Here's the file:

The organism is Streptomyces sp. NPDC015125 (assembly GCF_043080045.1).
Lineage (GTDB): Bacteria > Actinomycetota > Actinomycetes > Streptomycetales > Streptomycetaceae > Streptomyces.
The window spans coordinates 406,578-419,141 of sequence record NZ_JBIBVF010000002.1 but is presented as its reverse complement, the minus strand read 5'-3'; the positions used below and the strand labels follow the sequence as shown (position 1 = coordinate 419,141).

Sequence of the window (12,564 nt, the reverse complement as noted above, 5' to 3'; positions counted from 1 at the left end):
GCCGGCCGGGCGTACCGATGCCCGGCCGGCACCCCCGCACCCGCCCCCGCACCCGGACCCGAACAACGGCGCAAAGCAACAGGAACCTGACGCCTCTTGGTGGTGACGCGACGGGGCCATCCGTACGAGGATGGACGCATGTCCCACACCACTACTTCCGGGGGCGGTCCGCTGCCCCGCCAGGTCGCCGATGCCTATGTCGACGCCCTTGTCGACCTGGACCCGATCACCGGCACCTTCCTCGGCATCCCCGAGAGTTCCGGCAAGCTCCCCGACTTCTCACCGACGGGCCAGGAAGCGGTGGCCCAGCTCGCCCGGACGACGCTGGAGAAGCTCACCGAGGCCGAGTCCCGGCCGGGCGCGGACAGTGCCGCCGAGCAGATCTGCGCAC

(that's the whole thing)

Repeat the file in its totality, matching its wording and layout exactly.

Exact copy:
The organism is Streptomyces sp. NPDC015125 (assembly GCF_043080045.1).
Lineage (GTDB): Bacteria > Actinomycetota > Actinomycetes > Streptomycetales > Streptomycetaceae > Streptomyces.
The window spans coordinates 406,578-419,141 of sequence record NZ_JBIBVF010000002.1 but is presented as its reverse complement, the minus strand read 5'-3'; the positions used below and the strand labels follow the sequence as shown (position 1 = coordinate 419,141).

Sequence of the window (12,564 nt, the reverse complement as noted above, 5' to 3'; positions counted from 1 at the left end):
GCCGGCCGGGCGTACCGATGCCCGGCCGGCACCCCCGCACCCGCCCCCGCACCCGGACCCGAACAACGGCGCAAAGCAACAGGAACCTGACGCCTCTTGGTGGTGACGCGACGGGGCCATCCGTACGAGGATGGACGCATGTCCCACACCACTACTTCCGGGGGCGGTCCGCTGCCCCGCCAGGTCGCCGATGCCTATGTCGACGCCCTTGTCGACCTGGACCCGATCACCGGCACCTTCCTCGGCATCCCCGAGAGTTCCGGCAAGCTCCCCGACTTCTCACCGACGGGCCAGGAAGCGGTGGCCCAGCTCGCCCGGACGACGCTGGAGAAGCTCACCGAGGCCGAGTCCCGGCCGGGCGCGGACAGTGCCGCCGAGCAGATCTGCGCAC